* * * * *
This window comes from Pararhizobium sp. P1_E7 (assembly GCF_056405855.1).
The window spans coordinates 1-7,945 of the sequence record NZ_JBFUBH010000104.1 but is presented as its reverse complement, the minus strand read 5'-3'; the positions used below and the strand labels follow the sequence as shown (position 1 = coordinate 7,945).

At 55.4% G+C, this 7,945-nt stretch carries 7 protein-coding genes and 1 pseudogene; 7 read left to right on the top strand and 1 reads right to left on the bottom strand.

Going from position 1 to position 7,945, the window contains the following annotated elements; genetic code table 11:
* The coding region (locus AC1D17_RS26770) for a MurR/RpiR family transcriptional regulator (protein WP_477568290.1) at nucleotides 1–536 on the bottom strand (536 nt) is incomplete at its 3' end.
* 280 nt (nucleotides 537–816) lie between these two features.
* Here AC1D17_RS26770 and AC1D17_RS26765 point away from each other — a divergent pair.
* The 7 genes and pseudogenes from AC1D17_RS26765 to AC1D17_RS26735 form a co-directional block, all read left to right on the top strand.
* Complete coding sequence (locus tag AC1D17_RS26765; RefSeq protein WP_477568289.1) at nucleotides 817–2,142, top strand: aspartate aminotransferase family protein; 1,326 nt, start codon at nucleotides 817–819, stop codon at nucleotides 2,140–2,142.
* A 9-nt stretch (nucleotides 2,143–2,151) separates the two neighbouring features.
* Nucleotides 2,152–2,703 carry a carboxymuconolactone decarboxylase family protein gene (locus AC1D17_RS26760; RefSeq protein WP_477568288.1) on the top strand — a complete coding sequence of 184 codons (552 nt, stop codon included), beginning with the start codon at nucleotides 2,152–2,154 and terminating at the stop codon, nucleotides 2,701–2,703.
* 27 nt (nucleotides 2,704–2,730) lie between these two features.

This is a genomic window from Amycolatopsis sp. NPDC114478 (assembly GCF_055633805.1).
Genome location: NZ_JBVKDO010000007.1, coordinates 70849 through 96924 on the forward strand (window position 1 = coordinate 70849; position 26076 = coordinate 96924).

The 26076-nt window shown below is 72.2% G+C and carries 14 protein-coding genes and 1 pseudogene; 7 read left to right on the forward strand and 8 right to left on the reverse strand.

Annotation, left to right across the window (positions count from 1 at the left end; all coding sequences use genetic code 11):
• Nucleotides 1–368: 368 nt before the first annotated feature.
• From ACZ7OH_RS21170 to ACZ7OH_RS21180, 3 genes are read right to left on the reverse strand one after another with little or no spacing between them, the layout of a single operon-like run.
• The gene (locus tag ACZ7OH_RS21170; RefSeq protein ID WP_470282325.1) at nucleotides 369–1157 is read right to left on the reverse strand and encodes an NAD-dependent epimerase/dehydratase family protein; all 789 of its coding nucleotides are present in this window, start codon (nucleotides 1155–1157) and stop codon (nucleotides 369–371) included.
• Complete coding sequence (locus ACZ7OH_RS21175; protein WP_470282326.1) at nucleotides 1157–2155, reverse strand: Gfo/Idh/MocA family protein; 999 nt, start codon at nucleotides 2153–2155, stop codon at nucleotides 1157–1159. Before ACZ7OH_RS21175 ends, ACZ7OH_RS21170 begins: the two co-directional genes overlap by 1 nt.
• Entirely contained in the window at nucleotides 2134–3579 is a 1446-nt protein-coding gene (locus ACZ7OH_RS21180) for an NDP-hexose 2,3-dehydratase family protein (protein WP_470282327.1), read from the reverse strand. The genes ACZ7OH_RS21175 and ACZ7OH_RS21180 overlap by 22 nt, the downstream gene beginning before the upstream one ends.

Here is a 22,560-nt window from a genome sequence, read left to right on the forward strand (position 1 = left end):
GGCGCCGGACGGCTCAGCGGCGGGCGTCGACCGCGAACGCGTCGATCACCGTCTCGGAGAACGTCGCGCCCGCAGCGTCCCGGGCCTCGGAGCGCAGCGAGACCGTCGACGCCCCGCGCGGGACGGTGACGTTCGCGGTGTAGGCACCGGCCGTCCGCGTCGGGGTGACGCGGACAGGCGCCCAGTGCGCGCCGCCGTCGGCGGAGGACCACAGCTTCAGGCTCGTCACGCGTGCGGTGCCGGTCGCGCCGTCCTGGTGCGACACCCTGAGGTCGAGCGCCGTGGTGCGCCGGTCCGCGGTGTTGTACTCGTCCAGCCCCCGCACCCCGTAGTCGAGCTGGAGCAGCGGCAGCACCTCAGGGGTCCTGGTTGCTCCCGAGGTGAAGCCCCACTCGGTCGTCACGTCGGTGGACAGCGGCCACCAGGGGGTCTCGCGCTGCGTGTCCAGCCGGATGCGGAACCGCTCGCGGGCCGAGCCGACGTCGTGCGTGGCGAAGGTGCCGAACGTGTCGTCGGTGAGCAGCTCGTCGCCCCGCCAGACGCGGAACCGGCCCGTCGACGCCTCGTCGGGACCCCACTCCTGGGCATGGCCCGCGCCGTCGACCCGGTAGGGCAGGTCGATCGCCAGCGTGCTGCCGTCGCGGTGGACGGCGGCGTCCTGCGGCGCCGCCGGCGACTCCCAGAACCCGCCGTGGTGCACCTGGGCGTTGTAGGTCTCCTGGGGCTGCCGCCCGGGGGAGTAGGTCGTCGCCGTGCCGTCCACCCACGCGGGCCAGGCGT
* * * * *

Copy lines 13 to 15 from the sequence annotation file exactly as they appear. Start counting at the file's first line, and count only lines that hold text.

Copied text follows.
This is a genomic window from Amycolatopsis sp. NPDC114478 (assembly GCF_055633805.1).
Genome location: NZ_JBVKDO010000007.1, coordinates 70849 through 96924 on the forward strand (window position 1 = coordinate 70849; position 26076 = coordinate 96924).

The 26076-nt window shown below is 72.2% G+C and carries 14 protein-coding genes and 1 pseudogene; 7 read left to right on the forward strand and 8 right to left on the reverse strand.